View Full Version : The white man's curse

10-30-2010, 02:08 AM
So I am working with a teacher now, and he is having me really pull back and focus on rhythm.

He is having me practice with drum sticks, a drum pad and a metronome to internalize my own metronome.

Also we are working through exercises in this book http://www.amazon.com/Rhythmic-Training-Instructional-Robert-Starer/dp/0881889768

It is a bit of a struggle for me.

I am curious what others do to improve their rhythm.

10-30-2010, 02:36 AM
I've been told I have great rhythm, yet I've never practised it. I just pick the uke up and go hell for leather at it, play the song as if I'm living it. I suppose that's what brings it out in me.

10-30-2010, 02:43 AM
Remember Steve Martin in "The Jerk"?

mm stan
10-30-2010, 02:44 AM
Aloha ARW,
Rhythm and timing is the basic foundations of music....for me, I started of playing songs that I knew well growing up....childrens songs and rhymes....are good starter songs..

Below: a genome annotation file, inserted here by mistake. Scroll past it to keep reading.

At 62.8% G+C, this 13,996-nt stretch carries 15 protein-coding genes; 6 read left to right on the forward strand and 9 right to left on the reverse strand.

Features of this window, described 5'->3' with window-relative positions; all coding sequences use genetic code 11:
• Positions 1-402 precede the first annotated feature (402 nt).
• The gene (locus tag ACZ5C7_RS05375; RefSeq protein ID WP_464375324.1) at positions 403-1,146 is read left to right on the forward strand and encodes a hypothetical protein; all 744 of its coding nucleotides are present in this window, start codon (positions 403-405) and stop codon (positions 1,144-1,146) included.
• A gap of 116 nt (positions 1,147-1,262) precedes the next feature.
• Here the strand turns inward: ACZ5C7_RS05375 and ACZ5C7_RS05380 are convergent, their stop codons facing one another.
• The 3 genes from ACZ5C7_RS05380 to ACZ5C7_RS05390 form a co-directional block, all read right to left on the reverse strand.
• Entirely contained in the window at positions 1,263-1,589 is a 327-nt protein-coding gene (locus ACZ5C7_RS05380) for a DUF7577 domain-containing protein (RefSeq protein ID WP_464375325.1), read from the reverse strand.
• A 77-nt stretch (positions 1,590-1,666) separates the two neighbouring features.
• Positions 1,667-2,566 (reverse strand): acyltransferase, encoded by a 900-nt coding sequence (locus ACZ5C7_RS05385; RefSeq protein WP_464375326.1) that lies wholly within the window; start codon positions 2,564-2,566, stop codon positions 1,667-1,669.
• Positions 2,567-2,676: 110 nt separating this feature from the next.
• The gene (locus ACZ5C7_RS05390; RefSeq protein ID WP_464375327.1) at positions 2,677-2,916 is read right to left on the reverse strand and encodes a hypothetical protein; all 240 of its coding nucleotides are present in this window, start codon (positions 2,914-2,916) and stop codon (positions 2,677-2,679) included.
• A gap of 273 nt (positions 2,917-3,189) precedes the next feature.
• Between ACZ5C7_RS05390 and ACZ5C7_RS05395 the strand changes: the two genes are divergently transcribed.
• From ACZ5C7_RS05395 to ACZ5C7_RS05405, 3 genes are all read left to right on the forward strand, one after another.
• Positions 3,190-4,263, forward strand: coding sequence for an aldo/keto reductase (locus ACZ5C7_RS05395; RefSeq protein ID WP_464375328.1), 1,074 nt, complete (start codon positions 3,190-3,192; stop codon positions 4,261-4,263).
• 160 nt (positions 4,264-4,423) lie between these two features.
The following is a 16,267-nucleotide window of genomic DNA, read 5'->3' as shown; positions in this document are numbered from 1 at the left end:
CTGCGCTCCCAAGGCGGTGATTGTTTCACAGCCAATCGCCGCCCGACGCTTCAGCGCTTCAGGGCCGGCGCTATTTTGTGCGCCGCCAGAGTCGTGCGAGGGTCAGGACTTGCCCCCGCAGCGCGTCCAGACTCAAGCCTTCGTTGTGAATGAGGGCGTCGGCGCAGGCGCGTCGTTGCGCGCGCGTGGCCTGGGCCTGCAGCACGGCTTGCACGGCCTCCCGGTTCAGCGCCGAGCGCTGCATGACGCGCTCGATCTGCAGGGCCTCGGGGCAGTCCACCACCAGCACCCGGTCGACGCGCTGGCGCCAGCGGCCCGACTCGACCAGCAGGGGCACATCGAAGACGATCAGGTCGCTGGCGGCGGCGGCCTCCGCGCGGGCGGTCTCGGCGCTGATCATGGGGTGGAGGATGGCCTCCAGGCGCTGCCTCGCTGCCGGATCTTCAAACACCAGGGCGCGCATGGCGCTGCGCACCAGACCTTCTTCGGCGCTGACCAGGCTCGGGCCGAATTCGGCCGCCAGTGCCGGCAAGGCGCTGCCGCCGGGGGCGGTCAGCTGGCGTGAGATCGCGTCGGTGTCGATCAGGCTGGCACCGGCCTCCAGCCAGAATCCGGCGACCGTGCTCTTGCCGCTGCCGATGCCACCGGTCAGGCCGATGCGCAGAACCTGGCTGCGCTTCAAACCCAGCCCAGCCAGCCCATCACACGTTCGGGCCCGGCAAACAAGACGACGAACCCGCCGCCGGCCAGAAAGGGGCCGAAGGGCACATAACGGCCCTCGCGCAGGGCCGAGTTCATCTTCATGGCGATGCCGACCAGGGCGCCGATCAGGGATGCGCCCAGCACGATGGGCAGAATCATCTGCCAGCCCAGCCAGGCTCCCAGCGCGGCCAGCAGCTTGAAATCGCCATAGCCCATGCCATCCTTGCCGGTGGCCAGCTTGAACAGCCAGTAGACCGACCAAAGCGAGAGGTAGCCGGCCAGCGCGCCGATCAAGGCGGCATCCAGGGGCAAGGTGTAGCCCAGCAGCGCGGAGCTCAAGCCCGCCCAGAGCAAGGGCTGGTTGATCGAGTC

I try to sing along to keep the rhythm and tap my foot to keep the beat and transfer it to my fingers...

Hippie Dribble
10-30-2010, 02:50 AM
hey mahn, I jus' dreadlock ma hair an putta pair uv dark glasses on mahn:shaka:

Hippie Dribble
10-30-2010, 02:56 AM
hi ARW

the great man Johnny Cash said it best...if you wanna "get rhythm" you gotta "get the blues"...

to me that means you gotta be "living" the song in a sense, be totally connected with it on an emotional level over and above the technical side of things...to really feel it, lyrically, engage with it...when you get in that zone the rhythm of a song becomes a part of you like your heartbeat, so that you become one with it...that's my experience anyway. Just my :2cents:

all the best with your practicing!!!

Ukulele JJ
10-30-2010, 02:58 AM
Play along with a metronome or a recording of the song.

Record yourself and listen back to it.

But don't let your frustration about where you're currently at rhythmically get in the way of continuing to learn other things (chords, melodies, songs, etc.) You'll get there!


10-30-2010, 04:19 AM
Dunno.. For some it just comes natural, (yes, even for a white guy, lol), while others have to develope it.. How to "learn" it, I have no idea. As for myself, I have always had natural rythem....

Hippie Dribble
10-30-2010, 04:27 AM
Agree with Tudorp. I think rhythm of all things in music is the hardest to "teach"...I've tried and ended up like this :wallbash:Makes me think it's one of those things you either have naturally or you don't...